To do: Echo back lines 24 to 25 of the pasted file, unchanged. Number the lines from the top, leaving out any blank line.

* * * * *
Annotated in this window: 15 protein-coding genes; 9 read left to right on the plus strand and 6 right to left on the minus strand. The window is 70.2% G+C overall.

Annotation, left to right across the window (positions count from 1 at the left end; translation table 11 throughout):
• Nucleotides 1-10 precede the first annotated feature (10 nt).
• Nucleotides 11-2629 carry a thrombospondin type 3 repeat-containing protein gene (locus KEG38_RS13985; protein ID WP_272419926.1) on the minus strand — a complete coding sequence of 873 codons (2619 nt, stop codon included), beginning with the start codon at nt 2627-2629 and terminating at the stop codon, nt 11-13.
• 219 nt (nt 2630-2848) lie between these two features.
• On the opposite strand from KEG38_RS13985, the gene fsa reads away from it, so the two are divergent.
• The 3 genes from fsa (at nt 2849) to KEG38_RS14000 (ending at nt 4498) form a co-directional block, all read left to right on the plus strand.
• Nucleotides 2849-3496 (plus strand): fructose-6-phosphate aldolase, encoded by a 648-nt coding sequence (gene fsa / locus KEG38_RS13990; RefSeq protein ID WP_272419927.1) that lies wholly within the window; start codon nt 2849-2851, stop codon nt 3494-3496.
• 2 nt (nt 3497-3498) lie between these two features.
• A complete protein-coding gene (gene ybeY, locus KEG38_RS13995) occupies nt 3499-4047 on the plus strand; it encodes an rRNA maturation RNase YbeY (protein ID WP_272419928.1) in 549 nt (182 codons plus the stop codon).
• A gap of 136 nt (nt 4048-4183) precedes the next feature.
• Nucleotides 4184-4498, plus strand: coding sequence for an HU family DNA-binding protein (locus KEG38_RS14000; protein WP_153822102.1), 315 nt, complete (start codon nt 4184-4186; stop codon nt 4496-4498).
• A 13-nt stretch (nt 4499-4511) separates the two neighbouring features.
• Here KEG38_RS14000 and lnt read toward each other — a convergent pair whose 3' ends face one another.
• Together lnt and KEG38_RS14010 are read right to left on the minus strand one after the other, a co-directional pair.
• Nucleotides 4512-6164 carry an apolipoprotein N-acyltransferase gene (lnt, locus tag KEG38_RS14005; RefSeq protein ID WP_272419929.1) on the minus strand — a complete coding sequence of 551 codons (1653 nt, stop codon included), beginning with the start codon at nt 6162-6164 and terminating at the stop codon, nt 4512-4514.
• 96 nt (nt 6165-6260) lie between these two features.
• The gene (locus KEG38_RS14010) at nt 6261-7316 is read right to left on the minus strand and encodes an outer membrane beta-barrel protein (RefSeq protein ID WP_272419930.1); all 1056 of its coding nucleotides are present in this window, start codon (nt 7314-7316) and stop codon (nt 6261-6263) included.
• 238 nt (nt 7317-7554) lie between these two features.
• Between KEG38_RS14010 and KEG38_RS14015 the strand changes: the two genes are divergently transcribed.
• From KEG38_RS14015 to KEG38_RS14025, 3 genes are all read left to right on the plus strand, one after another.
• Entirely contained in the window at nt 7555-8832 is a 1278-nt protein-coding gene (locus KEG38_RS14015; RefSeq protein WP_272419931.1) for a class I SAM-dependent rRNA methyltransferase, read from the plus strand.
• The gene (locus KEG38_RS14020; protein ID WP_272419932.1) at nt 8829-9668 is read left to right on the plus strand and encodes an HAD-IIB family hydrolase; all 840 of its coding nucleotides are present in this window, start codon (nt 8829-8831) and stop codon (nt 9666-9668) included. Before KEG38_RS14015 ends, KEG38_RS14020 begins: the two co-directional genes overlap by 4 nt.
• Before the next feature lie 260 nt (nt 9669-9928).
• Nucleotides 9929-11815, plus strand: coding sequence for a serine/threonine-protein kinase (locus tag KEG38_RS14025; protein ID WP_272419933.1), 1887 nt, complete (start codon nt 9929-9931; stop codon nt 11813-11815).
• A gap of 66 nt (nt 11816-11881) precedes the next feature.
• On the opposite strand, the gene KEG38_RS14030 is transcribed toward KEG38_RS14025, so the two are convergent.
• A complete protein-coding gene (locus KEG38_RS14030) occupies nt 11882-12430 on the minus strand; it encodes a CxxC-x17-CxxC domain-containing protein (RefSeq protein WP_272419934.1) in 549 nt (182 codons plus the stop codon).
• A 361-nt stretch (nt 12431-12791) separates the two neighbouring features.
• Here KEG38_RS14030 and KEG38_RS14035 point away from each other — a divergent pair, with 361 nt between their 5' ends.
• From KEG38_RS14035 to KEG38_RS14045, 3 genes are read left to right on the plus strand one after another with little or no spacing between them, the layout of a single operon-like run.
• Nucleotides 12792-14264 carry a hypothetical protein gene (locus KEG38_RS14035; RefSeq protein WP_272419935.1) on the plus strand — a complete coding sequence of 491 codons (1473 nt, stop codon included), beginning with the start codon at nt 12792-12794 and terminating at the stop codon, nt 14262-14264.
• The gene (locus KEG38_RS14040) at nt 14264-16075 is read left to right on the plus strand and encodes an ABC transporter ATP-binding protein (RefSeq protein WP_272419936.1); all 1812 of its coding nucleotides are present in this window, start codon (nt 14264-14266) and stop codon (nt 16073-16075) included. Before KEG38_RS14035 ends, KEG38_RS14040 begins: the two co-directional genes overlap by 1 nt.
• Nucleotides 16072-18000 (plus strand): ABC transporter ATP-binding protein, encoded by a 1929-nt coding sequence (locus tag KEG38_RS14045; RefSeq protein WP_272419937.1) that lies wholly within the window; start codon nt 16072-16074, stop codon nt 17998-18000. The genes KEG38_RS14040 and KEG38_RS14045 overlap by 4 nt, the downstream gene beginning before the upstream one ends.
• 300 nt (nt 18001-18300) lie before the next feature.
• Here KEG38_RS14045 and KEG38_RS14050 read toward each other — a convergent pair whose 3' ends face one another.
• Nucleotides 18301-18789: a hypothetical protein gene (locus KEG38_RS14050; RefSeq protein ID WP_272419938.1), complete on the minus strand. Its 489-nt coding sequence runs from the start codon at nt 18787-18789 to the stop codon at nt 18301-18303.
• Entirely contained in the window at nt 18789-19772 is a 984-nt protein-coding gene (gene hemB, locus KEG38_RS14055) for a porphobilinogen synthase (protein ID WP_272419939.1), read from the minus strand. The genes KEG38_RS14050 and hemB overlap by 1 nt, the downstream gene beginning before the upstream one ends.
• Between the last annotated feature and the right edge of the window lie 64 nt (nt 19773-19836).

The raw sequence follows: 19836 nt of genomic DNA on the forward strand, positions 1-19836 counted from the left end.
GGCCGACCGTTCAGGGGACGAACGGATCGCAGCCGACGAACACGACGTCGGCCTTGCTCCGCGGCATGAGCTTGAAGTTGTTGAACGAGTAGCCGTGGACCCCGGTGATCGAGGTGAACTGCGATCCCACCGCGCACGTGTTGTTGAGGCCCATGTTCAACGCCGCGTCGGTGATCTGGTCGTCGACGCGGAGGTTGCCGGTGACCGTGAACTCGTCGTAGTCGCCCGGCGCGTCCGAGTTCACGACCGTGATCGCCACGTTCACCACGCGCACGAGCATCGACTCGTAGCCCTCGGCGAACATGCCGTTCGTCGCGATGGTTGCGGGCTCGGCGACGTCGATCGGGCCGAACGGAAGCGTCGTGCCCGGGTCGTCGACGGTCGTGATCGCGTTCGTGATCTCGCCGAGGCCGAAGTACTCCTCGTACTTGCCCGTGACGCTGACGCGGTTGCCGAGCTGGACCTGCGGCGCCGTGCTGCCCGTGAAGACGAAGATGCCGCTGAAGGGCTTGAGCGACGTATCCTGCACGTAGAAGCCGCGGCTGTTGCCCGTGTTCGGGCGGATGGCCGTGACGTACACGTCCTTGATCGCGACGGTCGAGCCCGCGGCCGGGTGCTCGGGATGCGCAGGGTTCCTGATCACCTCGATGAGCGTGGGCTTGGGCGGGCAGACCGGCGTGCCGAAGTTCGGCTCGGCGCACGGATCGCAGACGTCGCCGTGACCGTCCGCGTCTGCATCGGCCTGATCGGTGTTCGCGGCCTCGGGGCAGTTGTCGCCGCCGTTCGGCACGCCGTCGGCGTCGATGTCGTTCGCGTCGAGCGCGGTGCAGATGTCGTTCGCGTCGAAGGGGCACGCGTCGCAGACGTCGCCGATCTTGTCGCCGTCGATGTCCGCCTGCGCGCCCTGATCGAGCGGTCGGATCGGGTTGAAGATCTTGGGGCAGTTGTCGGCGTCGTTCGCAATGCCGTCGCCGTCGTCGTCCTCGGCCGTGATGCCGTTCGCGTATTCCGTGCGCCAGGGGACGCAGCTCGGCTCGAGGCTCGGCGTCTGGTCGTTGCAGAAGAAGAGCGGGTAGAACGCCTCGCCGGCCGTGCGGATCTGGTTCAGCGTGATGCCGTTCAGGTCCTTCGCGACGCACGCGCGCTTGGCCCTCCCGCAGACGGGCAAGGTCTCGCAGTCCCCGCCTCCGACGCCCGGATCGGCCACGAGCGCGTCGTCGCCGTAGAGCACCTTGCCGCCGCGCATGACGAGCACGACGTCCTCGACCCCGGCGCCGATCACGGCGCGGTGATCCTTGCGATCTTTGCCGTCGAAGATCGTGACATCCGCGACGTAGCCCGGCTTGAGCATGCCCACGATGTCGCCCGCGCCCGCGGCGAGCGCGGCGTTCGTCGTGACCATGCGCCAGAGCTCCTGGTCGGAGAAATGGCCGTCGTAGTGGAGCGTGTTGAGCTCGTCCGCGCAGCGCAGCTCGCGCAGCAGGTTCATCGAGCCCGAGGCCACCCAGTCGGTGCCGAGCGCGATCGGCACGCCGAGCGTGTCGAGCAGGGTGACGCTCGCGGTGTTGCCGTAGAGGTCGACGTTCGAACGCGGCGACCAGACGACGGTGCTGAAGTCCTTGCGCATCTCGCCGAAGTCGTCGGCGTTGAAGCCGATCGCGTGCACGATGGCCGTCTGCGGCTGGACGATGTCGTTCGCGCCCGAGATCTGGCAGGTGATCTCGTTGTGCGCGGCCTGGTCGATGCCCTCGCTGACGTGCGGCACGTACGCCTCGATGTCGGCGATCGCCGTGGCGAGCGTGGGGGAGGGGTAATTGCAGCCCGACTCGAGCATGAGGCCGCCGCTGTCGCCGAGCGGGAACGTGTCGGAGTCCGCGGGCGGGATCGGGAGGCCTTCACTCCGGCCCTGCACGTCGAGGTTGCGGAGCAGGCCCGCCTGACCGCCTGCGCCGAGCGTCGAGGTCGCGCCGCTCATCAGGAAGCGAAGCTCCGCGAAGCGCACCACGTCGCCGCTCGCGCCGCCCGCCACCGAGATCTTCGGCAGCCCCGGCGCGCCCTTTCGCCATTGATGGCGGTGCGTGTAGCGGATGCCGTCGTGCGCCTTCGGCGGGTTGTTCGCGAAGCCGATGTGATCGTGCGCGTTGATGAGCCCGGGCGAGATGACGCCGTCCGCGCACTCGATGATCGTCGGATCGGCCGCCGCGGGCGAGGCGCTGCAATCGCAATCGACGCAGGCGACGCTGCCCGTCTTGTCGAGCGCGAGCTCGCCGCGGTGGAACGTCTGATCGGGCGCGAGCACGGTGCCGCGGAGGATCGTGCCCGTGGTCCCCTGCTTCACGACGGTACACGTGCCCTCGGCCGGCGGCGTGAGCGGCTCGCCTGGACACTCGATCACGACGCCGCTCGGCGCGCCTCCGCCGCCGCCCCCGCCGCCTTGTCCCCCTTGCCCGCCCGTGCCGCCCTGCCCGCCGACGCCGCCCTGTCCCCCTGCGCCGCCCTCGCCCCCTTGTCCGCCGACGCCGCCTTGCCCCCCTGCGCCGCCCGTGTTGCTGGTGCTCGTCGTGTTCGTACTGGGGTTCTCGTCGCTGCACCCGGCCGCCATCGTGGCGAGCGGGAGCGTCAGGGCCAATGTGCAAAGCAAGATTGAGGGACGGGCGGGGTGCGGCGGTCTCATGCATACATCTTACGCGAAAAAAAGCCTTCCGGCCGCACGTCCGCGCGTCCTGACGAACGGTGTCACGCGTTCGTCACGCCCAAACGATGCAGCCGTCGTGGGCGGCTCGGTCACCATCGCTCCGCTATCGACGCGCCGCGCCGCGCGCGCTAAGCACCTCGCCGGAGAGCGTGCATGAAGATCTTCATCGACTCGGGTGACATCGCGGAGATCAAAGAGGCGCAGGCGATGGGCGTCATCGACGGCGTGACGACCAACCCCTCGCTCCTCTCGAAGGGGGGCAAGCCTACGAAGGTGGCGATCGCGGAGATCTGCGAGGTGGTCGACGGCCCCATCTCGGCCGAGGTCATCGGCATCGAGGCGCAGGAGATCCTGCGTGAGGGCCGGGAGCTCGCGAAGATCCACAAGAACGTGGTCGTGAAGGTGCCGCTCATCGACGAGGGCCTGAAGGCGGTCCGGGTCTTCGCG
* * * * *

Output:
• Before the next feature lie 260 nt (nt 9669-9928).
• Nucleotides 9929-11815, plus strand: coding sequence for a serine/threonine-protein kinase (locus tag KEG38_RS14025; protein ID WP_272419933.1), 1887 nt, complete (start codon nt 9929-9931; stop codon nt 11813-11815).